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Olivétan, Pierre Robert


Reformer and biblical scholar; b. Noyon, c. 1506; d. Ferarra, 1538. Olivétan was a relative of John Calvin, with whom he was associated at the University of Paris and in the publication of his French version of the Bible. A reformer, he fled from Paris to Orléans and in May of 1528 was studying Greek and Hebrew in Strassburg. He may have preceded Guillaume farel in teaching Reform doctrines in Geneva, but he was soon expelled (1532). At Neuchâtel he was employed by the sect of the waldenses in the Piedmont valley, for whom he prepared a French translation of the Bible. The work La Bible qui est toute la Saint Escriture appeared at Neuchâtel in June of 1535, with a preface by Calvin and a notable introduction by "the humble little translator," who lays the book at the feet of Christ's body, the Church. Calvin credits Olivétan with a lively and penetrating mind; E. Doumergue calls him for his eloquence and humor "un Rabelais évangelique"; H. Kunze pronounces him "a rationalist philologian." He used Jacques Lefèvre d'Étaples's earlier translation with scholarly discretion.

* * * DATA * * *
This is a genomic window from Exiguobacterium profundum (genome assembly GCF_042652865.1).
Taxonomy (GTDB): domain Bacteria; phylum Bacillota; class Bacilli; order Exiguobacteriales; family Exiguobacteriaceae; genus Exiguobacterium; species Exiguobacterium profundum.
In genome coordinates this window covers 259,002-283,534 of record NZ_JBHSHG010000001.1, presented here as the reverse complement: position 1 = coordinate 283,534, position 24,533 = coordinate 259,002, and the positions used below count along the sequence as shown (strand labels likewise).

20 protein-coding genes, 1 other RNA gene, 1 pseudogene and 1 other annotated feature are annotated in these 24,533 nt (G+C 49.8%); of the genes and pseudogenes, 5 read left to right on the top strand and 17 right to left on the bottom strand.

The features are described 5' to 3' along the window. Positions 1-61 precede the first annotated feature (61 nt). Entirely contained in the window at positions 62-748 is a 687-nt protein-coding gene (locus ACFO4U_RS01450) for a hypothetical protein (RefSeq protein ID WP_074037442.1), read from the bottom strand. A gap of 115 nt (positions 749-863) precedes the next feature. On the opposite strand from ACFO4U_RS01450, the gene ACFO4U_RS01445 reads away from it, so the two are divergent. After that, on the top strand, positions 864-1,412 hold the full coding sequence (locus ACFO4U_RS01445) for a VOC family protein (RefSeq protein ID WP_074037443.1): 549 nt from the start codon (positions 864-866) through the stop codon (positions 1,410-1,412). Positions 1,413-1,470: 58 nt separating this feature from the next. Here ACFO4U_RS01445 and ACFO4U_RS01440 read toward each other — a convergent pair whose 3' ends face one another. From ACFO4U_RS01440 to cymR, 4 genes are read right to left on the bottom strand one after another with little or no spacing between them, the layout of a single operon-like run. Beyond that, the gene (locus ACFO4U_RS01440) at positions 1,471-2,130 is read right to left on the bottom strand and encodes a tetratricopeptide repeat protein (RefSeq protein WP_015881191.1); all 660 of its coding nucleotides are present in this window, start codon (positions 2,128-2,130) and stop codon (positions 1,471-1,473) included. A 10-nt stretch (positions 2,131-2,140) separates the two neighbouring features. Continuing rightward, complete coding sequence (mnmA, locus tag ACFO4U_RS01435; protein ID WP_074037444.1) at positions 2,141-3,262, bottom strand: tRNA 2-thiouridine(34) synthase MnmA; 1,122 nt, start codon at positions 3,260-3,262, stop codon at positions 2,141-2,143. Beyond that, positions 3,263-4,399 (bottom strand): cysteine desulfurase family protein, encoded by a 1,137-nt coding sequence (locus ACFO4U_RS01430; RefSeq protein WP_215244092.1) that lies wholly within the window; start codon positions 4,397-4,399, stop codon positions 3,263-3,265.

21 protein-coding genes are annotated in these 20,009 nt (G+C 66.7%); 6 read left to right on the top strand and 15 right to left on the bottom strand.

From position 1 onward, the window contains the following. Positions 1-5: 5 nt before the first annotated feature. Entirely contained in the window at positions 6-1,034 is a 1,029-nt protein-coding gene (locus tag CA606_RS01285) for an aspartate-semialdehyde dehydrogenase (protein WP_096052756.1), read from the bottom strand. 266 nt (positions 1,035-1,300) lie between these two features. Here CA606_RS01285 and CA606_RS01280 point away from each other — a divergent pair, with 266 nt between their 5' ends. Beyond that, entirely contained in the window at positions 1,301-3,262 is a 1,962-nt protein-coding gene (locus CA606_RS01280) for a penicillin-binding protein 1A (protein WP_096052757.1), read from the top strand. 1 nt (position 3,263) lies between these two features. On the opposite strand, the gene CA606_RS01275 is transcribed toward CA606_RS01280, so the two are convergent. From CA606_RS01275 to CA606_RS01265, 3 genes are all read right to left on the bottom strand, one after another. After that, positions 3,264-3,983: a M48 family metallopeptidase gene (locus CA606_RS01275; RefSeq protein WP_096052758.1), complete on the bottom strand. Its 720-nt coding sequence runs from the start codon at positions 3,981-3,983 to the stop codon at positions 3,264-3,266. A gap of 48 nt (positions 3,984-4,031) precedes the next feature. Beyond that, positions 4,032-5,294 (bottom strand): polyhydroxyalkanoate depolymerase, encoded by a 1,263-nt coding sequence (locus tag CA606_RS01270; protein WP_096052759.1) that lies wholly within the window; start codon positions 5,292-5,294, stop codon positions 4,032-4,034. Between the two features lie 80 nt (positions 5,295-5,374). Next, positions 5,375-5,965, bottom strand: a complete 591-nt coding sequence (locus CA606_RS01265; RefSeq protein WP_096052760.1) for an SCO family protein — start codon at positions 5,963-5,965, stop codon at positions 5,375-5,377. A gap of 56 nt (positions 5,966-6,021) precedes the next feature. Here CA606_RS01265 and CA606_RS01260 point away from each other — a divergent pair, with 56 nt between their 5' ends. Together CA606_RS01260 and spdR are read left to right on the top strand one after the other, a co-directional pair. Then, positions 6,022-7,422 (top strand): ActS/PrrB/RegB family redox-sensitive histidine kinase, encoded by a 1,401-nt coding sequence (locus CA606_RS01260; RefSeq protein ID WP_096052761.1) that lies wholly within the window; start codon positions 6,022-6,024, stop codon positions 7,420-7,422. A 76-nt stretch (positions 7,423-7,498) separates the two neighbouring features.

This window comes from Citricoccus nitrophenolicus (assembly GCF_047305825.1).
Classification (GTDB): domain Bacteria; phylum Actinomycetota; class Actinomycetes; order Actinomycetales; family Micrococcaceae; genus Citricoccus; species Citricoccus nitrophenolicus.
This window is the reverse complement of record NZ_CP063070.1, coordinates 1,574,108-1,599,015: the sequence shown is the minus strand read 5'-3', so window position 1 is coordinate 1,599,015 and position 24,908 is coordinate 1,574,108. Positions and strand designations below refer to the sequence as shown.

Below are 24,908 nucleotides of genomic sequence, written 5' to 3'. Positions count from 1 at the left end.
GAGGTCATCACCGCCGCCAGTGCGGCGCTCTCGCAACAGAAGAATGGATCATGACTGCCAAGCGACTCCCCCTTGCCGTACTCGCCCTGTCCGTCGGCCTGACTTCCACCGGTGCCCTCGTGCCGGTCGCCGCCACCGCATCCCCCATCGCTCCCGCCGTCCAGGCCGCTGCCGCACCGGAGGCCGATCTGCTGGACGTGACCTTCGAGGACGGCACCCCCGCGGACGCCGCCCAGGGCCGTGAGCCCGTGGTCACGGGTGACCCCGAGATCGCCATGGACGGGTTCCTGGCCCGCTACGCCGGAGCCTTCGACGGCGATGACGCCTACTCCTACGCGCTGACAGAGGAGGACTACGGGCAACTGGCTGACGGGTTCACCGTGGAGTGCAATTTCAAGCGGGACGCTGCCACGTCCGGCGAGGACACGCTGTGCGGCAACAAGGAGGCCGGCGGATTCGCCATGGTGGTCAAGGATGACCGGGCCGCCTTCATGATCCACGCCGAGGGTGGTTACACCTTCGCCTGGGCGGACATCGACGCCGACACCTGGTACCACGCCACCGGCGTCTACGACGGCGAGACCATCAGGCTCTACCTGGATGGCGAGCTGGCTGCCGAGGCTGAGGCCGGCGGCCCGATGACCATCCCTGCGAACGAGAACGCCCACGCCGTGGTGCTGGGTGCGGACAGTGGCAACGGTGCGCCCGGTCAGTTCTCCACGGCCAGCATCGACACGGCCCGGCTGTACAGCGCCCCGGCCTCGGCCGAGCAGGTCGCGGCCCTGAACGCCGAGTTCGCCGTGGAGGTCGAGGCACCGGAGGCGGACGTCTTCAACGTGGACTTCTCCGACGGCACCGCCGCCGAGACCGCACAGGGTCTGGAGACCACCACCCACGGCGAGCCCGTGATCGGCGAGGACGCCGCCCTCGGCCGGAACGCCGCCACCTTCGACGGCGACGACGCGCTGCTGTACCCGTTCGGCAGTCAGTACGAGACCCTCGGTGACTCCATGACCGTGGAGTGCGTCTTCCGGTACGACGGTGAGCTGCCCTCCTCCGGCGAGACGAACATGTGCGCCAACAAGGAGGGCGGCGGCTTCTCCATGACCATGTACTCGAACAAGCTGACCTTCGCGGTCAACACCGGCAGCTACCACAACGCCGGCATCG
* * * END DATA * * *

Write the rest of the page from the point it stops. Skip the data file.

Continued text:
Bibliography: É. doumergue, Jean Calvin, 7 v. (Lausanne 18991927) 1:117125. h. kunze, Die Bibelübersetzungen von Lefèvre d'Étaples und von P. R. Olivétan (Leipzig 1935). J. courvoisier, Die Religion in Geschichte und Gegenwart, 7 v. (3d ed. Tübingen 195765) 4:1627.

[j. t mcneill]

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